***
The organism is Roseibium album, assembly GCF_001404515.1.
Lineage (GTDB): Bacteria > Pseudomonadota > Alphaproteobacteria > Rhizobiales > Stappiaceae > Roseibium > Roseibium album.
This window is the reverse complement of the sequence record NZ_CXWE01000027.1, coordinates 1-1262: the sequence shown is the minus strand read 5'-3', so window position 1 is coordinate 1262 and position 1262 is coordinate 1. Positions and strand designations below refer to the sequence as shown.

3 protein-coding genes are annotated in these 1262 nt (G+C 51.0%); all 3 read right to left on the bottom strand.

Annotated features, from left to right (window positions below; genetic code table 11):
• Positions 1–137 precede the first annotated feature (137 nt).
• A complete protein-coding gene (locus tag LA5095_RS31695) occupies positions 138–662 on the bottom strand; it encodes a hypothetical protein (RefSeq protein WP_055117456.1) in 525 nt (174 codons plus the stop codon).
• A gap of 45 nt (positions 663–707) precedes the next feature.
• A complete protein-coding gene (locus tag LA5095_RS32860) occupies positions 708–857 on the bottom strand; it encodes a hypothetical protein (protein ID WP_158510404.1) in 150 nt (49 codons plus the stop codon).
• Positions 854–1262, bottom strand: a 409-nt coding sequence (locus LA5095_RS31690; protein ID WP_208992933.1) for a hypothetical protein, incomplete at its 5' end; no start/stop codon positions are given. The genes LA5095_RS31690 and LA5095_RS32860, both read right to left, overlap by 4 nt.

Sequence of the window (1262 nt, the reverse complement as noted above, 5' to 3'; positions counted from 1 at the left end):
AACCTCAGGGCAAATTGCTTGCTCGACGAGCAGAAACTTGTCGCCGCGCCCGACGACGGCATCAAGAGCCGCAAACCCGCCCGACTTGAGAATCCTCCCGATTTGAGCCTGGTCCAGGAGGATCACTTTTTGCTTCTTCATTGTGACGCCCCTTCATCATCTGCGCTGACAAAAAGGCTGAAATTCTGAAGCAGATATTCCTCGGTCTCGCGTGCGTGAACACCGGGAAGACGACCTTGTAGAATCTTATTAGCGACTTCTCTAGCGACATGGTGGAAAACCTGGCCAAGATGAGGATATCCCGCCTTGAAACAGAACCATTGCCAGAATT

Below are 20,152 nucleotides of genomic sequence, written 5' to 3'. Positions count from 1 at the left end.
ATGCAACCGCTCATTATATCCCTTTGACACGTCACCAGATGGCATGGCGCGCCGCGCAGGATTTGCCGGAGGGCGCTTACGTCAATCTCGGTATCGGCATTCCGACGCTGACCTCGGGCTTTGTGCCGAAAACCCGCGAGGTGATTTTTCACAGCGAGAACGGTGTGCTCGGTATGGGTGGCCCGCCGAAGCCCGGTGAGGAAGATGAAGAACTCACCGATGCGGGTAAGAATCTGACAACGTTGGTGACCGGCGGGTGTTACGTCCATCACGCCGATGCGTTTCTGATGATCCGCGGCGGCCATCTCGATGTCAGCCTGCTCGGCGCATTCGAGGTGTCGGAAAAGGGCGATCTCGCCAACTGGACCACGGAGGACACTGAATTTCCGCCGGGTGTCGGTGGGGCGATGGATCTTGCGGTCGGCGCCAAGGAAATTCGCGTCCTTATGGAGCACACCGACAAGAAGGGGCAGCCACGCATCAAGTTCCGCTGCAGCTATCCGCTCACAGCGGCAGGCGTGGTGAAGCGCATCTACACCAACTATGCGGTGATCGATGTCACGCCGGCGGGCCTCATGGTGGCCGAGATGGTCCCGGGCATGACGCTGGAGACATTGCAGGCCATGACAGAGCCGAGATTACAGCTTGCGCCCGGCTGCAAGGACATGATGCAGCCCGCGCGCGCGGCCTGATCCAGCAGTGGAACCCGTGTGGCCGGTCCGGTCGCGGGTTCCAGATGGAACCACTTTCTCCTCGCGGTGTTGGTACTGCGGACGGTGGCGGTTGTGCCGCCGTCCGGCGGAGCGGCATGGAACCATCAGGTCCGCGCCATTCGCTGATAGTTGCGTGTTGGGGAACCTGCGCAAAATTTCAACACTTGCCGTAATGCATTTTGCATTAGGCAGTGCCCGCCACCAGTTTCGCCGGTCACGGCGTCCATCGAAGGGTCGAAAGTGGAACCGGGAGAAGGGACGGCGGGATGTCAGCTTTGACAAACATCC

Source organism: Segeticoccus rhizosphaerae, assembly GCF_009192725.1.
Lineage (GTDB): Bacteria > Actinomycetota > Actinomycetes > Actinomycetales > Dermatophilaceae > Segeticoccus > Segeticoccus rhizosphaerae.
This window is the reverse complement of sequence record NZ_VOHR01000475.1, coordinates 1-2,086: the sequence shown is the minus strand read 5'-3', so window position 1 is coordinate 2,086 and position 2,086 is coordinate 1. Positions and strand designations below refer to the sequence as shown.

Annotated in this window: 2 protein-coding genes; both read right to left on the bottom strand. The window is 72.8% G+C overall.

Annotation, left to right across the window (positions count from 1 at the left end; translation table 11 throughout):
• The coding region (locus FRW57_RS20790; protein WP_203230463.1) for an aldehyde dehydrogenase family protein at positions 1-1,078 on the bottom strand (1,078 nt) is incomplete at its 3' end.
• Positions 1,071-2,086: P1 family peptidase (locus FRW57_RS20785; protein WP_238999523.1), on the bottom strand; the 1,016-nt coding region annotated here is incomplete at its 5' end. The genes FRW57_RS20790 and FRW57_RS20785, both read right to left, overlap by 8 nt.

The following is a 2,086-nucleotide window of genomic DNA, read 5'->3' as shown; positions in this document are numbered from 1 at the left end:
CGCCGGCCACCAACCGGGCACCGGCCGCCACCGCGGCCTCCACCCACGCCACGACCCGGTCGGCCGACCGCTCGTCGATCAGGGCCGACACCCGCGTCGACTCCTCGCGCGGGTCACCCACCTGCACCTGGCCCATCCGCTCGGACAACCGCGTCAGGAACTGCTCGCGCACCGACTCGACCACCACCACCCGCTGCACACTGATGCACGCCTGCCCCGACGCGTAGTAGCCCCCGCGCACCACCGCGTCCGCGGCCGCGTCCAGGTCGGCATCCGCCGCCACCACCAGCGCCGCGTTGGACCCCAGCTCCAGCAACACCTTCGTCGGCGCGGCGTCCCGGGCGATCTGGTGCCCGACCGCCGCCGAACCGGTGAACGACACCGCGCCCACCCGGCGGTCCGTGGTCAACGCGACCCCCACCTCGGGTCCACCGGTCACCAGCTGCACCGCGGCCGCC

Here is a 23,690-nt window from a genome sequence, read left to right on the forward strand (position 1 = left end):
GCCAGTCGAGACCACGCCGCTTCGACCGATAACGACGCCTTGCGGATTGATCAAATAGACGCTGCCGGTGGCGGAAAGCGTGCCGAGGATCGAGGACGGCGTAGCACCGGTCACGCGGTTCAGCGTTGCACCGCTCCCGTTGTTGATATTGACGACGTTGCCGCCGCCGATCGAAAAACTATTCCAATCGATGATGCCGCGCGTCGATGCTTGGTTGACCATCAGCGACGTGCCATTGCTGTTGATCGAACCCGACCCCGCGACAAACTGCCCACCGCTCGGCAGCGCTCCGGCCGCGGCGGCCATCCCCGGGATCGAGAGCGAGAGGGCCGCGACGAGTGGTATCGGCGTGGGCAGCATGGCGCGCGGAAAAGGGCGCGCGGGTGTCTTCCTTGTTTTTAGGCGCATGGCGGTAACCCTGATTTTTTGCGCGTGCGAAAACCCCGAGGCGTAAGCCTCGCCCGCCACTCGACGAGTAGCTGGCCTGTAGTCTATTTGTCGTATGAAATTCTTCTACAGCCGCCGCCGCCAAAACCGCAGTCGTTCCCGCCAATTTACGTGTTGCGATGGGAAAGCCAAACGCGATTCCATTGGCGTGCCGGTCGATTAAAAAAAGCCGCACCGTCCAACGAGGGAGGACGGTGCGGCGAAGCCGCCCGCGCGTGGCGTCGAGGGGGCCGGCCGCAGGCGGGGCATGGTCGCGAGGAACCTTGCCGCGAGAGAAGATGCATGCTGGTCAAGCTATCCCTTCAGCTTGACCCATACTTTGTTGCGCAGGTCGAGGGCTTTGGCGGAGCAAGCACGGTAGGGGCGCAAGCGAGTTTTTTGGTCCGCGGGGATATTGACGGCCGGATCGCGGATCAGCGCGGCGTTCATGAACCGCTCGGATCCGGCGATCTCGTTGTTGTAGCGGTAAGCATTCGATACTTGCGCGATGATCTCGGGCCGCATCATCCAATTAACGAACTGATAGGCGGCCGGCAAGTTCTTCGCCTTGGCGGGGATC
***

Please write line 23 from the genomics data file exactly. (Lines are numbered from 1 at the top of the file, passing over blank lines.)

CGCCGGCCACCAACCGGGCACCGGCCGCCACCGCGGCCTCCACCCACGCCACGACCCGGTCGGCCGACCGCTCGTCGATCAGGGCCGACACCCGCGTCGACTCCTCGCGCGGGTCACCCACCTGCACCTGGCCCATCCGCTCGGACAACCGCGTCAGGAACTGCTCGCGCACCGACTCGACCACCACCACCCGCTGCACACTGATGCACGCCTGCCCCGACGCGTAGTAGCCCCCGCGCACCACCGCGTCCGCGGCCGCGTCCAGGTCGGCATCCGCCGCCACCACCAGCGCCGCGTTGGACCCCAGCTCCAGCAACACCTTCGTCGGCGCGGCGTCCCGGGCGATCTGGTGCCCGACCGCCGCCGAACCGGTGAACGACACCGCGCCCACCCGGCGGTCCGTGGTCAACGCGACCCCCACCTCGGGTCCACCGGTCACCAGCTGCACCGCGGCCGCC